Director: Burt Gillett
Release Date: April 11, 1931
The cartoon easily outdoes all its contemporaries. The cartoon is extremely rich for its time, introducing us to countless characters, with only a few being stock models (the spider, some mice and some pigs). Some of the scenes are quite elaborate, like the finale, in which the book collapses and we watch all nursery rhyme figures dancing to the joyous music.
But the opening scene, which takes its time to introduce Old king Cole, is the most remarkable: it’s one long parade scene, looping the background, but otherwise remaining fresh by introducing new nursery rhyme characters all the time. Indeed, Walt Disney reused this device (and a lot of its animation) in the color cartoon ‘Parade of the Award Nominees‘ (1932), a special short for the fifth Academy Award ceremony, and in ‘The Standard Parade’ (1939), a commercial for Standard Oil.
Moreover, for the first time since ‘El Terrible Toreador‘ (1929) the studio takes its chances at the human form again. And although King Cole and his nursery rhyme friends are no ‘Snow White’, they’re a great deal more convincing than the humans in the earlier cartoon. The designs are more elaborate, and there’s much more sense of weight.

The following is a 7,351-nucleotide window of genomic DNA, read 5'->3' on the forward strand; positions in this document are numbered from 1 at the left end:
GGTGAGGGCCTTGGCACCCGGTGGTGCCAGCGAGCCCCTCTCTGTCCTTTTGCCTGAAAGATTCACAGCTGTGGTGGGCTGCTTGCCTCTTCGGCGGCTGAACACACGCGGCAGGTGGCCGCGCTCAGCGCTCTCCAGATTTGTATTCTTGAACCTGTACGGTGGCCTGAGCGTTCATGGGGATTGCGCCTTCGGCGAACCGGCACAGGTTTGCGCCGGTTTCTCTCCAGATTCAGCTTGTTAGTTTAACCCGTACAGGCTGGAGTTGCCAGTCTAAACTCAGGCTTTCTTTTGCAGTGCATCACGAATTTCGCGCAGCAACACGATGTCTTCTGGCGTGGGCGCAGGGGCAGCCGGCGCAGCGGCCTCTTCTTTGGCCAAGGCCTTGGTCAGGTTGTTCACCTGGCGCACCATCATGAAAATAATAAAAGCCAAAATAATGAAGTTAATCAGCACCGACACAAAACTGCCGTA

‘Mother Goose Melodies’ is also the very first Silly Symphony to feature singing characters, anticipating the operetta cartoons of 1932-1935. The short simply bursts with ideas, and is a cartoon of sheer joy. On the other hand, it’s just that: by taking the ‘song-and-dance routine’-concept to the max, this cartoon offers singing and dancing only. There is no story, there are no gags, and the short features a lot of repetitive animation. This makes ‘Mother Goose Melodies’ strangely awesome and a little boring at the same time. Nevertheless, the cartoon was so successful, Disney would revisit its theme two times, in the Silly Symphonies ‘Old King Cole‘ (1933) and ‘Mother Goose goes Hollywood’ (1938).
Watch ‘Mother Goose Melodies’ yourself and tell me what you think:
‘Mother Goose Melodies’ is available on the DVD ‘Walt Disney Treasures: Silly Symphonies’